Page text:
The southern hemisphere’s Super Rugby competition and the Rugby Championship could be played simultaneously to cram in as many fixtures as possible when sport resumes after the coronavirus suspension, SANZAAR boss Andy Marinos suggested.
Marinos said the governing body was “hell bent” on continuing Super Rugby in some form this year and also wanted the Rugby Championship to proceed, adding that the season could be extended until December.
He said SANZAAR (South Africa, New Zealand, Australia and Argentina Rugby) was exploring the prospect of playing the competitions concurrently, even though Super Rugby teams would be weakened by the loss of their Test stars.
“Could you be playing the Rugby Championship at the same time as a domestic competition?” Marinos told New Zealand’s Newshub late Tuesday.
“It’s not trying to rubbish one for the other, it’s how do we get a sensible solution in what may be a restricted time frame?”
Super Rugby was originally scheduled to end in June with the four-nation Rugby Championship being played in August and September.
Marinos said the Rugby Championship could be played in a single country, with players and officials confined to a competition-wide “bubble” in a similar arrangement to that proposed by Australia’s National Rugby League (NRL).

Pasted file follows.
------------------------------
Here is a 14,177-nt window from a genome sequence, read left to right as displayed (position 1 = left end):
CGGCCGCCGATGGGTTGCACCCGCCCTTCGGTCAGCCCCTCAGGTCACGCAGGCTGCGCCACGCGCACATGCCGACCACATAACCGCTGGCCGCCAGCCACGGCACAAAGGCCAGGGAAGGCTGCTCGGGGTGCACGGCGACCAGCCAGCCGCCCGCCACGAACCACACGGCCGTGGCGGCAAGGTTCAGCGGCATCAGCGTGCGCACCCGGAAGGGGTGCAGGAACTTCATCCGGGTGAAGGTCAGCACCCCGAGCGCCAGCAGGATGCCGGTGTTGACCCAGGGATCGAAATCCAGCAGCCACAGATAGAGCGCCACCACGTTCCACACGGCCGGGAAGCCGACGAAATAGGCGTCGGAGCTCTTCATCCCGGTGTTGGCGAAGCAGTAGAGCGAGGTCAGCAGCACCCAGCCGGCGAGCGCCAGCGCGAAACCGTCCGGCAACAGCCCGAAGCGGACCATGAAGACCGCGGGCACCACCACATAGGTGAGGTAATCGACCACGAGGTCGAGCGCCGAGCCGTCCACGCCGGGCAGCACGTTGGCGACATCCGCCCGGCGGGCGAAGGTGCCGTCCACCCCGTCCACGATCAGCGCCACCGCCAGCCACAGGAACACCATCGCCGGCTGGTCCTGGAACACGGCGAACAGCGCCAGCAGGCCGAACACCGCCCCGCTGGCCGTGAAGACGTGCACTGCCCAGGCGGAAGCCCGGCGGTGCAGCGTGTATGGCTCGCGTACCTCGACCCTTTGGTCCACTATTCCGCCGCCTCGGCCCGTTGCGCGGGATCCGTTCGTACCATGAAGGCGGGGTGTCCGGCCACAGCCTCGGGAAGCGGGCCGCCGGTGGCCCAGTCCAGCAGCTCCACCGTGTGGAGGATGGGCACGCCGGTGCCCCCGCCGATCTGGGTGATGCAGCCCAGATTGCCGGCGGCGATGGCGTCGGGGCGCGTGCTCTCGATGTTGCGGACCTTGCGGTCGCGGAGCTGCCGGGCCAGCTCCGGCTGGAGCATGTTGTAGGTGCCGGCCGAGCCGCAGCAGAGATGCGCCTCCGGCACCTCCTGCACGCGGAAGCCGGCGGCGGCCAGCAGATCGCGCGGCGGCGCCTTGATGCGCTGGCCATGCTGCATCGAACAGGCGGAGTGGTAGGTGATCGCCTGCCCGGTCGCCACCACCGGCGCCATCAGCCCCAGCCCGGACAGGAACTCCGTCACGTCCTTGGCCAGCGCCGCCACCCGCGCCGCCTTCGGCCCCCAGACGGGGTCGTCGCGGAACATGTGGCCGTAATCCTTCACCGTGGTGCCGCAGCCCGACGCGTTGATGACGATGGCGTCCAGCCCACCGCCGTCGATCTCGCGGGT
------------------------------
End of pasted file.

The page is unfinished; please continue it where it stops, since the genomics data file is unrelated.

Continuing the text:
“Logic would suggest, if there is an ability to create — like what we’ve seen with the NRL — around a bubble, if it’s all in one location, it seems a bit easier,” he said.
“At this point in time, we’d be silly to rule out anything.”
He said if Super Rugby were to resume, travel restrictions would mean changes to the usual border-hopping format involving 15 teams from five nations
Instead, there would be three “domestic” competitions of five teams apiece in New Zealand, Australia and South Africa, with Argentina’s Jaguares playing in Africa and Japan’s Sunwolves based in Australia.
Marinos said matches could be played until the end of the year if necessary.
“We have a calendar that can now go up until the end of December and our players are now on an extended period of rest, so we have till the end of 2020 to configure something,” he said.
Meanwhile, Rugby Australia reported “good progress” in talks with the players’ association over the need for pay cuts because of the coronavirus crisis.
The governing body has reportedly asked players to take a 65 percent cut over the next three months.
The matter is yet to be resolved but Rugby Australia chief executive Raelene Castle said talks held on Tuesday had been constructive.
“Both parties appreciate what is at stake and the players recognise their role and shared responsibility in securing the future and helping the game navigate through this unprecedented challenge,” she said in a statement.